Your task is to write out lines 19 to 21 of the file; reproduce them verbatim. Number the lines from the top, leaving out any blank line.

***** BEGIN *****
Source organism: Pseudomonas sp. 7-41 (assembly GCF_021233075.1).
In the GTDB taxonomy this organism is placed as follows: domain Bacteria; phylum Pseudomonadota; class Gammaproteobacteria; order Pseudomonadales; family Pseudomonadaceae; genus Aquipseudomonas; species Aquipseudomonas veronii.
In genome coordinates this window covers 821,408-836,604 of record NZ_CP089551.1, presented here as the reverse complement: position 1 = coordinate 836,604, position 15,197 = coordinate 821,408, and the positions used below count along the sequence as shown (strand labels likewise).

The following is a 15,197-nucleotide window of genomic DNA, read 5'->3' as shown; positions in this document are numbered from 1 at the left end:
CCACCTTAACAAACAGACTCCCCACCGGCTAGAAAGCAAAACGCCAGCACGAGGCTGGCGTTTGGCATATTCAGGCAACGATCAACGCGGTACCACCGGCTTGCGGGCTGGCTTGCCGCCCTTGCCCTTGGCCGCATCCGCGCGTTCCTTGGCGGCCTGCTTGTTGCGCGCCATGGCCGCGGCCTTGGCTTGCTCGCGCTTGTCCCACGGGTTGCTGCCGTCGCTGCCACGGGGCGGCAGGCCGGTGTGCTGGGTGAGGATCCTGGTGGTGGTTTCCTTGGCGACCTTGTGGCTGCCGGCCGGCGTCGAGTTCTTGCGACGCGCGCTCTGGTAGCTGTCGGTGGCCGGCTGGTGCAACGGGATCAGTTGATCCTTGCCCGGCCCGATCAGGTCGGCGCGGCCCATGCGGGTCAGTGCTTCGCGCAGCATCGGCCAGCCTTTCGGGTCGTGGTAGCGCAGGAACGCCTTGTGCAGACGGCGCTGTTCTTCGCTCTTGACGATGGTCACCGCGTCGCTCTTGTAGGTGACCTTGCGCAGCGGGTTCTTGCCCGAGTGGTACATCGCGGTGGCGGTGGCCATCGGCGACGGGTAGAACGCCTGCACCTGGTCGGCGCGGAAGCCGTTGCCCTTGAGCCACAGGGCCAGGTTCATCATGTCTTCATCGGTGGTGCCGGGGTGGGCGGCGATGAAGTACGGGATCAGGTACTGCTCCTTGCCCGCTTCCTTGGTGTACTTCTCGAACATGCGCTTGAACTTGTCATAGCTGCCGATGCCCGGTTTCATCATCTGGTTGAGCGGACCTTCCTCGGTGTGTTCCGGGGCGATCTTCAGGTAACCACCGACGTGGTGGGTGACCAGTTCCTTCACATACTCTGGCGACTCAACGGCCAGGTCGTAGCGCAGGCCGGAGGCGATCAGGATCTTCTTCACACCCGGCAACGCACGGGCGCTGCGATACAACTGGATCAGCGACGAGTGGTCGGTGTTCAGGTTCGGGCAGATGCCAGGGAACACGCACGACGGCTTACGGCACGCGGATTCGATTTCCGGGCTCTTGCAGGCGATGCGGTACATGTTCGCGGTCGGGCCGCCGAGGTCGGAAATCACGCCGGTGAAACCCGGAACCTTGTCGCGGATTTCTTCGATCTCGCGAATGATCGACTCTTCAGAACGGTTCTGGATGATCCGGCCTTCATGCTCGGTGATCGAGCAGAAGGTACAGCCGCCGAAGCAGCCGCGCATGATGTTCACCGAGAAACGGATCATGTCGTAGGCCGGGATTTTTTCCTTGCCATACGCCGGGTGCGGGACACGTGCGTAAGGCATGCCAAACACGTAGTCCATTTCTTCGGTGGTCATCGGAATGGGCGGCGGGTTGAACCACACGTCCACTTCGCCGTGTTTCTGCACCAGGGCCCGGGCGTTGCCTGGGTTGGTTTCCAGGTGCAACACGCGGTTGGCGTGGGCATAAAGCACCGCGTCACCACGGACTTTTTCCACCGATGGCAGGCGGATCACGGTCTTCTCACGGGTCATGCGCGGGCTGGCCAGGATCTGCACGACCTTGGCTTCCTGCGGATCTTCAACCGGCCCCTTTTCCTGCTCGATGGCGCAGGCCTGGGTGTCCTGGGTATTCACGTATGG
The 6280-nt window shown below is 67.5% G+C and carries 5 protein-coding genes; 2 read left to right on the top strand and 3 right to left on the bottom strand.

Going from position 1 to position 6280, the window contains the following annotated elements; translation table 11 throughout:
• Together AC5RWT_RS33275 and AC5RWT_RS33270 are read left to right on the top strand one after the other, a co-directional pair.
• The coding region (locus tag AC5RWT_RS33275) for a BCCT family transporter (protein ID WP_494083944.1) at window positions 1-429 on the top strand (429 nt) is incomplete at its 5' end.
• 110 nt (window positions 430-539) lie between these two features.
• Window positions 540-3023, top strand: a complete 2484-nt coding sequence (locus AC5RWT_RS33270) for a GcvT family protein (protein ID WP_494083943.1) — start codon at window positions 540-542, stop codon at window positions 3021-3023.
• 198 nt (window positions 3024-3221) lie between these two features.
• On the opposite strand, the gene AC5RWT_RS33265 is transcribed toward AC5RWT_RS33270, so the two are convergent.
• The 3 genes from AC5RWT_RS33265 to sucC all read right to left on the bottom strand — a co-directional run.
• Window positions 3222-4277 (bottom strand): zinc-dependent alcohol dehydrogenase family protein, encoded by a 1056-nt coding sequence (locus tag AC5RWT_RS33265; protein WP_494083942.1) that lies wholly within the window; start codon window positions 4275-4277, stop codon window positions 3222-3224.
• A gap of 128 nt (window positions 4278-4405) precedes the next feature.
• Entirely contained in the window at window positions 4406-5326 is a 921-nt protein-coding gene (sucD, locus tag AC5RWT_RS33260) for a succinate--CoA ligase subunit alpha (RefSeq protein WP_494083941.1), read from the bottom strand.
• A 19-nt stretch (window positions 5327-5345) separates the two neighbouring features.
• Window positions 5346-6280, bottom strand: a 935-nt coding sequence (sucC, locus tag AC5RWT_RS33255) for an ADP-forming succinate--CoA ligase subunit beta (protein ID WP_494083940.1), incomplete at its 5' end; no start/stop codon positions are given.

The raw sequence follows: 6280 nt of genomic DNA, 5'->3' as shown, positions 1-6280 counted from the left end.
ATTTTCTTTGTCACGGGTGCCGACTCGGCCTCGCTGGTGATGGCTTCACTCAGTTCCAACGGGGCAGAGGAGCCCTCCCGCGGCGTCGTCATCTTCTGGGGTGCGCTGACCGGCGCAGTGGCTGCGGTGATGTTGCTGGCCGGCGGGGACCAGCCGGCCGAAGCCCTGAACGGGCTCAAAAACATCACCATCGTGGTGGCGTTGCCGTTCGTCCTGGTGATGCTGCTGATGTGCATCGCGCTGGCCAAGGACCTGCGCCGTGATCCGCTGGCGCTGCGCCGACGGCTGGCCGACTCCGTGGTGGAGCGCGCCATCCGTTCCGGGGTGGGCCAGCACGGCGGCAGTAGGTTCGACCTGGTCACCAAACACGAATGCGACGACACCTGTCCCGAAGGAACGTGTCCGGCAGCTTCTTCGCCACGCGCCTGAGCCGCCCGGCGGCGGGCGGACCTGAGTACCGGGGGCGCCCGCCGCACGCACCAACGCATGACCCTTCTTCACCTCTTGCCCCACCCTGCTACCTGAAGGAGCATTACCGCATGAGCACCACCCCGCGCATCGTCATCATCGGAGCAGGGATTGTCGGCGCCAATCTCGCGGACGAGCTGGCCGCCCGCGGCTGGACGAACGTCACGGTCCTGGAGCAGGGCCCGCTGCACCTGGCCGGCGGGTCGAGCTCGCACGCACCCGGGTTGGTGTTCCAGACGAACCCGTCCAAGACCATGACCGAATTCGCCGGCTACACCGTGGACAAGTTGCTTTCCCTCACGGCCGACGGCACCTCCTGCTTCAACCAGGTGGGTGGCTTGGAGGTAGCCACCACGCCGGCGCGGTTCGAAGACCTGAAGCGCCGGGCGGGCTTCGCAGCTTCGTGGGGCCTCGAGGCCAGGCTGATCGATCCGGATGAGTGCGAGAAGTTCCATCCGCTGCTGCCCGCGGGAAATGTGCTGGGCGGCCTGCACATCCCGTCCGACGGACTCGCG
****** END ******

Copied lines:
• Window positions 5346-6280, bottom strand: a 935-nt coding sequence (sucC, locus tag AC5RWT_RS33255) for an ADP-forming succinate--CoA ligase subunit beta (protein ID WP_494083940.1), incomplete at its 5' end; no start/stop codon positions are given.

The raw sequence follows: 6280 nt of genomic DNA, 5'->3' as shown, positions 1-6280 counted from the left end.
ATTTTCTTTGTCACGGGTGCCGACTCGGCCTCGCTGGTGATGGCTTCACTCAGTTCCAACGGGGCAGAGGAGCCCTCCCGCGGCGTCGTCATCTTCTGGGGTGCGCTGACCGGCGCAGTGGCTGCGGTGATGTTGCTGGCCGGCGGGGACCAGCCGGCCGAAGCCCTGAACGGGCTCAAAAACATCACCATCGTGGTGGCGTTGCCGTTCGTCCTGGTGATGCTGCTGATGTGCATCGCGCTGGCCAAGGACCTGCGCCGTGATCCGCTGGCGCTGCGCCGACGGCTGGCCGACTCCGTGGTGGAGCGCGCCATCCGTTCCGGGGTGGGCCAGCACGGCGGCAGTAGGTTCGACCTGGTCACCAAACACGAATGCGACGACACCTGTCCCGAAGGAACGTGTCCGGCAGCTTCTTCGCCACGCGCCTGAGCCGCCCGGCGGCGGGCGGACCTGAGTACCGGGGGCGCCCGCCGCACGCACCAACGCATGACCCTTCTTCACCTCTTGCCCCACCCTGCTACCTGAAGGAGCATTACCGCATGAGCACCACCCCGCGCATCGTCATCATCGGAGCAGGGATTGTCGGCGCCAATCTCGCGGACGAGCTGGCCGCCCGCGGCTGGACGAACGTCACGGTCCTGGAGCAGGGCCCGCTGCACCTGGCCGGCGGGTCGAGCTCGCACGCACCCGGGTTGGTGTTCCAGACGAACCCGTCCAAGACCATGACCGAATTCGCCGGCTACACCGTGGACAAGTTGCTTTCCCTCACGGCCGACGGCACCTCCTGCTTCAACCAGGTGGGTGGCTTGGAGGTAGCCACCACGCCGGCGCGGTTCGAAGACCTGAAGCGCCGGGCGGGCTTCGCAGCTTCGTGGGGCCTCGAGGCCAGGCTGATCGATCCGGATGAGTGCGAGAAGTTCCATCCGCTGCTGCCCGCGGGAAATGTGCTGGGCGGCCTGCACATCCCGTCCGACGGACTCGCG